President Signs Emergency Information Improvement Act - Radio World

President Signs Emergency Information Improvement Act

Non-profit broadcasters eligible for federal aid after a natural disaster
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This story has been updated to reflect the president's signature on the bill.

The White House signed into law new legislation that makes public radio/TV and other nonprofit broadcasters eligible for federal assistance when their broadcast facilities are damaged by a natural disaster.

On Dec. 18, the president approved the Emergency Information Improvement Act, a measure that was introduced in the Senate in April by Sens. Cory Booker (D-N.J.) and Ted Cruz (R-Texas), and moved into the House thereafter by Reps. Steven Palazzo (R-Miss.) and Brian Higgins (D-N.Y.).

The measure modifies wording of the existing Robert T. Stafford Disaster Relief and Emergency Assistance Act to add broadcasting facilities to an existing list of private nonprofit facility that provide essential services.

“As we experienced during Superstorm Sandy, public radio and broadcast stations are an essential source of information when a disaster strikes,” Booker said after the House bill passed. “It is absolutely critical that we enable entities with broad communications reach to relay real-time information to the public during an emergency.”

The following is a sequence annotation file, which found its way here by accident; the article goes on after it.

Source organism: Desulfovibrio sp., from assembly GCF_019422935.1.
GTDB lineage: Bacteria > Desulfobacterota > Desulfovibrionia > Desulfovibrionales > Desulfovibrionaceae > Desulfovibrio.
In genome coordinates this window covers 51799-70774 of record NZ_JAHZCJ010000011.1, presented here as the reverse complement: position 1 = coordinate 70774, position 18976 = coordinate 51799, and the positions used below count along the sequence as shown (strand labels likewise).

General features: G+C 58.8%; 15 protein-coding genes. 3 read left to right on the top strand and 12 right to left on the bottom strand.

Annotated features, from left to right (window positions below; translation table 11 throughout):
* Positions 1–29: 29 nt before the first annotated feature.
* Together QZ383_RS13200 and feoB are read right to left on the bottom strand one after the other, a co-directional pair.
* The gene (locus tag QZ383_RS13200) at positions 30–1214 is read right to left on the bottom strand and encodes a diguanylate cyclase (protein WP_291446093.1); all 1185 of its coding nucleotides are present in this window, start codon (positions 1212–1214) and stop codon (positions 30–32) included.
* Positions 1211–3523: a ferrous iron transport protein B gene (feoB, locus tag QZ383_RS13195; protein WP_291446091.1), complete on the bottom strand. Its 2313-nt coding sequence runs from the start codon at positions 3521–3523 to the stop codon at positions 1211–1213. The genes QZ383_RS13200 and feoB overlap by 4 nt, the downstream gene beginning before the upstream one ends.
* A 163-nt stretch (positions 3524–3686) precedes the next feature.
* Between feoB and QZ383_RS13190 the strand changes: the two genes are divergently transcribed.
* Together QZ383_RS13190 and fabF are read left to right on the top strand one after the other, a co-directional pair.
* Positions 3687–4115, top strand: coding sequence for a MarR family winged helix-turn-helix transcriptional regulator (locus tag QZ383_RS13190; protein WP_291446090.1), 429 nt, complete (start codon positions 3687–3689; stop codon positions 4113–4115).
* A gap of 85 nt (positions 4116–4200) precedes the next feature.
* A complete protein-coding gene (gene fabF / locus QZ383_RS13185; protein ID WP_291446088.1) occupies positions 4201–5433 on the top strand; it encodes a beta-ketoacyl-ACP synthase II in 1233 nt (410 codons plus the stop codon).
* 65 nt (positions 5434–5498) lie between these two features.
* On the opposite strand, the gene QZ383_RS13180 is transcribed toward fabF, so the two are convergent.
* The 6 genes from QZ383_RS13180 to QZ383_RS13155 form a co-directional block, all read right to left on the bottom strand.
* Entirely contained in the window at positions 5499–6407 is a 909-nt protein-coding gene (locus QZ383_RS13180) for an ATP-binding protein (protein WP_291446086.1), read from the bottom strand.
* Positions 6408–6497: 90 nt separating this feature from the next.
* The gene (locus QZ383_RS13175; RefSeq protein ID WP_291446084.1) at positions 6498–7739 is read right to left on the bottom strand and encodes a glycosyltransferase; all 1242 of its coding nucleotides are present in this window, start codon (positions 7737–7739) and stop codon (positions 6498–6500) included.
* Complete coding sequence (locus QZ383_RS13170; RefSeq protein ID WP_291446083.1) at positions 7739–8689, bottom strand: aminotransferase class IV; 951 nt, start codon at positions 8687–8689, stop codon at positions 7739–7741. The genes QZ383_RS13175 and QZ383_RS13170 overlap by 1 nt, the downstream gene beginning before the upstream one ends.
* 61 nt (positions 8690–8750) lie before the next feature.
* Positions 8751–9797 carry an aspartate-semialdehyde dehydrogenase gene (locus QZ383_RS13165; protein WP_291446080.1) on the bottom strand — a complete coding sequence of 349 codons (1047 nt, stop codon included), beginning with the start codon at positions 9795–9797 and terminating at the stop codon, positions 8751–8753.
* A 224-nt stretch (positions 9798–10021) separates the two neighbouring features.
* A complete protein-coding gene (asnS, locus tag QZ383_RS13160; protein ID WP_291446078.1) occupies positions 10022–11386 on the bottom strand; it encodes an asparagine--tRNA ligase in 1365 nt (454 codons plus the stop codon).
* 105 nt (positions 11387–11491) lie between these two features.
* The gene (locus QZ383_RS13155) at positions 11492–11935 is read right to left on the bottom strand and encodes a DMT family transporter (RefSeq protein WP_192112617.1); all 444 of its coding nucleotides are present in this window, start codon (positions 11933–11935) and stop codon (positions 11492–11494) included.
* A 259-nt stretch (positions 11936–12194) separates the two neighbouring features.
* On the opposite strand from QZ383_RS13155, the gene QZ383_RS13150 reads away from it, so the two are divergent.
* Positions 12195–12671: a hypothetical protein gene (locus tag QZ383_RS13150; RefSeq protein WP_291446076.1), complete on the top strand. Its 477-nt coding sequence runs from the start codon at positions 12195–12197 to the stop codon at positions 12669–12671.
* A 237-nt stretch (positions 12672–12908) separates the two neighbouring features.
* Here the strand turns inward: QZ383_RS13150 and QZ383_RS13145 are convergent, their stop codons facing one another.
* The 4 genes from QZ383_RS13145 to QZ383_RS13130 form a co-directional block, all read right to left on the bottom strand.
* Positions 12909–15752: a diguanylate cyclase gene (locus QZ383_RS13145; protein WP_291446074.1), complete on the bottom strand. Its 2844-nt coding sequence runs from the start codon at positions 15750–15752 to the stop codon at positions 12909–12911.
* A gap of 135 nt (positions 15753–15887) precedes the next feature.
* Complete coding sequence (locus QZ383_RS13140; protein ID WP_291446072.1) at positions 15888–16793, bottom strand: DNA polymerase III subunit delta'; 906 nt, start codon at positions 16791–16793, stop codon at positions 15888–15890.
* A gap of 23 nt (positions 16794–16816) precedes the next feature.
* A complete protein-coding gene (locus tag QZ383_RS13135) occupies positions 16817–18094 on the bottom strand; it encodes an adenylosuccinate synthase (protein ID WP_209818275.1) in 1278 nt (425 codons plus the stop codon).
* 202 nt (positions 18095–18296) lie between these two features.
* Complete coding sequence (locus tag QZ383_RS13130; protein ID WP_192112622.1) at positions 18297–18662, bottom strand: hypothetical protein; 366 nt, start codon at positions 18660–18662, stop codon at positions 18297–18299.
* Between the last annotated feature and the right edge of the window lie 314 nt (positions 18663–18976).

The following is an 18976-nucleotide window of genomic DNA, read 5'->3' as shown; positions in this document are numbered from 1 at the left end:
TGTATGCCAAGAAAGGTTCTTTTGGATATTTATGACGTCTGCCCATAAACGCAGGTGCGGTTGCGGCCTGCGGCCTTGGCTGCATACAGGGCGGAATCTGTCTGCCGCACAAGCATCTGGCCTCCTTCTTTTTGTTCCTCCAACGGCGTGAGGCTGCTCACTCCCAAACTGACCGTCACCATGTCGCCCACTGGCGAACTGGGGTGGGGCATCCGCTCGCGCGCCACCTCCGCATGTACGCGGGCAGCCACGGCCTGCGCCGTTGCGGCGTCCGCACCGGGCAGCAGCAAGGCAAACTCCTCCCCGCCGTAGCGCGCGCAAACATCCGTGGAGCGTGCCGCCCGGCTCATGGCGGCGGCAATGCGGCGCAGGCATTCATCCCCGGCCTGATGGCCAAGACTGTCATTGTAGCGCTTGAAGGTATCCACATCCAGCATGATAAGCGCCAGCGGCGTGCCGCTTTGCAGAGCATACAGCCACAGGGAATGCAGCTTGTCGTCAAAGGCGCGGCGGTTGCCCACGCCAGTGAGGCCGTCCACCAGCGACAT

The act ensures that stations would be eligible for disaster relief funding in the event their facilities are impacted by a natural disaster. “New Jerseyans and Americans who have endured severe weather disasters know all too well that access to emergency information can be a matter of life or death,” Booker said.

According to the bill’s authors, existing federal emergency relief statutes were “ambiguous” as to whether public media stations would be eligible for emergency financial assistance when damaged by storms and other disasters. This legislation was designed to designate public and other nonprofit broadcasting as one of several categories of critical services eligible for federal assistance in the event of a disaster in an effort to allow stations to continue to provide key information to local communities.

Among those supporting the legislation is National Public Radio, which pushed for this change.

“Passage of [this bill] is a very important step in making sure that America’s citizens and their communities have access to vital information during times of emergency and crisis,” said Mike Riksen, vice president of policy and representation for NPR, in a statement. “Local public radio stations play an essential role in bringing information about response efforts, local relief supplies, evacuation orders and emergency routes, where to find food, shelter and fuel as well as on-the-ground, at-the-scene reporting to help affected communities understand and respond. The Emergency Information Improvement Act is designed to bring greater stability to the availability of critical information during times of emergency and crisis.”

“Whether it’s remote, rural areas of our nation or densely populated cities, public media has become an essential and reliable source for timely and accurate information often related directly from emergency management officials and first responders,” he said.

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